Painting is often a means to express hidden concepts, to dig into an interiority that otherwise would not be able to free itself; just as frequently it explores discomforts and fears of current life from which the artist seeks a way to rise and find a personal world in which to take refuge. And then there is that category of creatives for whom painting is only an extension, or rather a story in images, of an approach and a look already perfectly clear in the personality of the author of the artwork. This is the characteristic of today’s protagonist, the ability to immortalize in her canvases all that she loves to surround herself with and that makes her continue to smile.
- Ingeborg Saes, tra scorci idilliaci e mondo animale per svelare un approccio sereno alla vita e all’arte (IE)
Realism was born around the mid-nineteenth century, spreading rapidly throughout Europe to affirm the need for art to remain faithful to the images that could be seen through the eyes in everyday life; this was the style chosen by the noblesse of the time to order portraits and family scenes made especially in the interiors of homes. The artist was therefore a reproducer of visible reality, who adhered to well-defined schemes about chiaroscuro, perspective and the importance of bringing out the beauty of the subjects immortalized. However, the attention to detail and the need for aesthetic research were soon enriched with historical meanings linked to modern society and its strong evolution, as in the case of the famous Pelizza da Volpedo but also in Diego Rivera‘s Mexican muralism, while another group, the one that saw its origins in the Barbizon School of which Camille Corot was the major exponent but which later found space overseas with American Realism, turned towards landscape narration or the swarming life of cities. Despite the detachment from purely figurative painting, if not with the existential meanings of Metaphysics, which occurred throughout the first half of the twentieth century, contemporary art has instead marked a return to that approach faithful to the visible through a new Realism enriched by emotions, sensations, a feeling in which the artist gives the canvas atmosphere and softness of his fascination with what he observes.
The German Ingeborg Saes, an artist with a very long career, after attending courses with the greatest masters of her country, chooses Realism as an instrument of expression of her way of seeing and interpreting life, a sunny approach oriented to good living, to tell colors and places where she feels at ease that give her the serenity she needs, transforming painting into a natural manifestation of her sunny and positive character. On one hand, places that have aroused emotions remained for a long time in the treasure chest of her memories and of which she loves to tell the details that struck her the most, on the other hand, the animal world capable of instilling a feeling of peace precisely because of the spontaneity and simplicity that derive from the instinctive behavior of animals that she makes protagonists.
What is striking about Saes‘s works is precisely the definition and attention to detail accompanied, however, by an expressive softness, a delicacy in the application of colour capable of infusing the subjects with an atmosphere that is sometimes suffused, sometimes fresh, and in some cases amused by what appears before her eyes.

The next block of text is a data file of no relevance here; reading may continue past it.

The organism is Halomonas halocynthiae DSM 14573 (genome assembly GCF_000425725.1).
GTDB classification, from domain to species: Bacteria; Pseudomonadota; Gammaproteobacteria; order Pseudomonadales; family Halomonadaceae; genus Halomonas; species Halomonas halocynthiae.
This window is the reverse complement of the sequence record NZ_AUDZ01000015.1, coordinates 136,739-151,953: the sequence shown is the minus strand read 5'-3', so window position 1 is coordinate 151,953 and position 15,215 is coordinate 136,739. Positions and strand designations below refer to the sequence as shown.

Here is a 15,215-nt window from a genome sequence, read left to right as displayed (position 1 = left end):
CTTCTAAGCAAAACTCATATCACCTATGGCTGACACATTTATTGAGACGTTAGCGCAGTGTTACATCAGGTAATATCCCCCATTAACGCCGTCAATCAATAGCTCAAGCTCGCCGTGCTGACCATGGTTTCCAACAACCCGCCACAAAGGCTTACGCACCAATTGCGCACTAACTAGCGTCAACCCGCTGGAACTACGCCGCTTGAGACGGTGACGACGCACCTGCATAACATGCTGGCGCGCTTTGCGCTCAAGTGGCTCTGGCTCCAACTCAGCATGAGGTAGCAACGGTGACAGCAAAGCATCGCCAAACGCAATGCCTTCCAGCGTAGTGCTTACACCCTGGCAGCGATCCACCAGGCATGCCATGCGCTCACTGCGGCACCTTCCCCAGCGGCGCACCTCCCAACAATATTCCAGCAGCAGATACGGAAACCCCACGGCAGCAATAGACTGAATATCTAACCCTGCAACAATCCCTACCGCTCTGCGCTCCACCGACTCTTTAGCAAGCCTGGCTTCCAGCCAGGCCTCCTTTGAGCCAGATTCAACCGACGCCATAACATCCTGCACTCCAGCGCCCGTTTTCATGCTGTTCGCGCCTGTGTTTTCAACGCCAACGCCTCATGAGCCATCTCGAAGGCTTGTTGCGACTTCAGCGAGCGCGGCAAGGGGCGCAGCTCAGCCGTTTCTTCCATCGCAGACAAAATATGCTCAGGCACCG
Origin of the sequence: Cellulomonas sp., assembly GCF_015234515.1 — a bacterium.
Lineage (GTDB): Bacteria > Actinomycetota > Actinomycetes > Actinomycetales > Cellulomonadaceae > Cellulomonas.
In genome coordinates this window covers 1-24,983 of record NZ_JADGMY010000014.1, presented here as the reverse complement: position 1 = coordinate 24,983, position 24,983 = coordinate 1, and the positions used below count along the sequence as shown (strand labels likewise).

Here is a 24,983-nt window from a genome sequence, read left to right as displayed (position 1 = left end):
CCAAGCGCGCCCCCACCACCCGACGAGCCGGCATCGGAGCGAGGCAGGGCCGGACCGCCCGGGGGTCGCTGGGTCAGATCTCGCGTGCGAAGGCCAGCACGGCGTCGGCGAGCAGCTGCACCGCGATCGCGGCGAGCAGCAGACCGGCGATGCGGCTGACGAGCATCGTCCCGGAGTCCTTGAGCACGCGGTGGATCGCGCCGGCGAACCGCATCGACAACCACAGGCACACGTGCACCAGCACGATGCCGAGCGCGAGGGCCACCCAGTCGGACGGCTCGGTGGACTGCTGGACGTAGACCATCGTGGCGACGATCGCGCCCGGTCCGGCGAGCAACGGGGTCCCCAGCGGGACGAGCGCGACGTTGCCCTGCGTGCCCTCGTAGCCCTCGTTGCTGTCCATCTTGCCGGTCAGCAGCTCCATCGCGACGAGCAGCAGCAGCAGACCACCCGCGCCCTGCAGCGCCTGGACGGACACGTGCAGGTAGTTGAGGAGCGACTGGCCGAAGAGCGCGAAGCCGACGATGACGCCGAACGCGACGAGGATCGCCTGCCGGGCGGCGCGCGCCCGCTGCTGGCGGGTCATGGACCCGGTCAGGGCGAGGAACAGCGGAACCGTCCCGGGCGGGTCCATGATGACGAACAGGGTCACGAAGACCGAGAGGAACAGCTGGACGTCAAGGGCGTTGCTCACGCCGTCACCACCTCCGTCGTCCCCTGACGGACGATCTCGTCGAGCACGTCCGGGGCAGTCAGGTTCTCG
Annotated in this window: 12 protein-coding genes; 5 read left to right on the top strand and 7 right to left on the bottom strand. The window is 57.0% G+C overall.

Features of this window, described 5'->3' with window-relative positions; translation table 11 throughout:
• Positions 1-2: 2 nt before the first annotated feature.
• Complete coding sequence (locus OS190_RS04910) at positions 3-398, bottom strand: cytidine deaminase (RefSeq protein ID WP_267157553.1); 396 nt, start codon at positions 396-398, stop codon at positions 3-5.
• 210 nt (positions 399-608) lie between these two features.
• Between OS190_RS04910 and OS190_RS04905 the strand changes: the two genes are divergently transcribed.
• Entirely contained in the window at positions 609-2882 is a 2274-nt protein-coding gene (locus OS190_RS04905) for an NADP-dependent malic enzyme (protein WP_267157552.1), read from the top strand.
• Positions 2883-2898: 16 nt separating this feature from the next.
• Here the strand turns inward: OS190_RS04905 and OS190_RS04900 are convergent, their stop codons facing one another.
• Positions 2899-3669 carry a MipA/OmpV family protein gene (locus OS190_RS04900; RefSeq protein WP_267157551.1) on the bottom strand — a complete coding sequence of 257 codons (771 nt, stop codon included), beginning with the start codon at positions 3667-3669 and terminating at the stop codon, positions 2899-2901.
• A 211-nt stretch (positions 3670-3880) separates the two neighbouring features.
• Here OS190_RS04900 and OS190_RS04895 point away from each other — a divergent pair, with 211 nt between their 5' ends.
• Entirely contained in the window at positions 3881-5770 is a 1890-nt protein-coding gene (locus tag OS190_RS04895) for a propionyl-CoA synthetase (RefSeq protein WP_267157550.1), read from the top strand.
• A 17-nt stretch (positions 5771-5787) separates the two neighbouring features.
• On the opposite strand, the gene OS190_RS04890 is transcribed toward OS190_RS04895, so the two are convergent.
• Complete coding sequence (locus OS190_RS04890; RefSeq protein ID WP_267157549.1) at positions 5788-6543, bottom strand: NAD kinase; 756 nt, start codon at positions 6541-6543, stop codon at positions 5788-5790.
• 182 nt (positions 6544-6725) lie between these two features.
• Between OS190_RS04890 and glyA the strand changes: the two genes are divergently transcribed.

In the artwork Altes Fenster (Old Window) Ingeborg Saes’ gaze dwells on the foreshortening of a small, ancient alleyway while her attention is captured not only by the window but by everything that frames it, the vases with the flowers, the climbing plant, the rosy colour of the wall, as if they were all elements of an orchestra that need to be together to compose the visual melody of the image that struck the artist’s emotion.
And again in Welle (Wave) what the narrative attention focuses on is not the surrounding environment that is barely hinted at, but rather the ripple of the water, the foam that explodes when the wave descends; that is the main particular of the canvas, that impetuous movement of the water, the artist’s admiration for a natural and common phenomenon, yet capable of becoming the protagonist precisely because observed in all its majesty, in the detail of everything that often escapes from one’s attention.
When Ingeborg Saes prepares to represent the animal world, that mysterious kingdom yet able to give unconditionally without using words, the Realist approach becomes more incisive, richer in details, particulars that reveal the artistic skill of this painter.
As cat lover, she dedicates to this feline an entire production of canvases in which she tries to explore and describe their expressions, singularity, fascination, and the ability to soothe, to calm through a single glance.
The energetic connection, the unreserved love of Saes towards cats is manifested in the light touch with which she describes their gaze, their soft fur, and the enigmatic immobility that often distinguishes them; just as evident is the ability to immortalize that animal kingdom that is perhaps after all a sincere and spontaneous oasis in which to take refuge from the masks and shadows of contemporary interpersonal relationships. Ingeborg Saes has a long artistic career behind her, during which she has exhibited her artworks all over the world, from Japan to Portugal, from India to Denmark, from United States to France, just to name a few, winning numerous prizes of international importance; she is a member of the Salon Société des Artistes Indépendants in Paris, the Kitz Art Kunstverein in Kitzbühel, the Salon Art’East, the Vittel, Pastell Guild of Europe in London, the Artfactory in Graz, Verein Artstages and Anime Senza Voce.
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